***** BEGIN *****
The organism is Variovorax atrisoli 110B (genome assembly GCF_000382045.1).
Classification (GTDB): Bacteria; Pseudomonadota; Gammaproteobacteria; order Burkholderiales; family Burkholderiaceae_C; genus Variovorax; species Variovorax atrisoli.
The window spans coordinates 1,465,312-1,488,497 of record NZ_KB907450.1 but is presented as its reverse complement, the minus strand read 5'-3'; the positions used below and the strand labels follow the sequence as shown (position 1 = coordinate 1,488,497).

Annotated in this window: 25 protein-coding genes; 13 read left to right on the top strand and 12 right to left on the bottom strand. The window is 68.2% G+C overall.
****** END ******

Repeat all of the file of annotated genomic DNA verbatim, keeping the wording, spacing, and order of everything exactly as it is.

The organism is Variovorax atrisoli 110B (genome assembly GCF_000382045.1).
Classification (GTDB): Bacteria; Pseudomonadota; Gammaproteobacteria; order Burkholderiales; family Burkholderiaceae_C; genus Variovorax; species Variovorax atrisoli.
The window spans coordinates 1,465,312-1,488,497 of record NZ_KB907450.1 but is presented as its reverse complement, the minus strand read 5'-3'; the positions used below and the strand labels follow the sequence as shown (position 1 = coordinate 1,488,497).

Annotated in this window: 25 protein-coding genes; 13 read left to right on the top strand and 12 right to left on the bottom strand. The window is 68.2% G+C overall.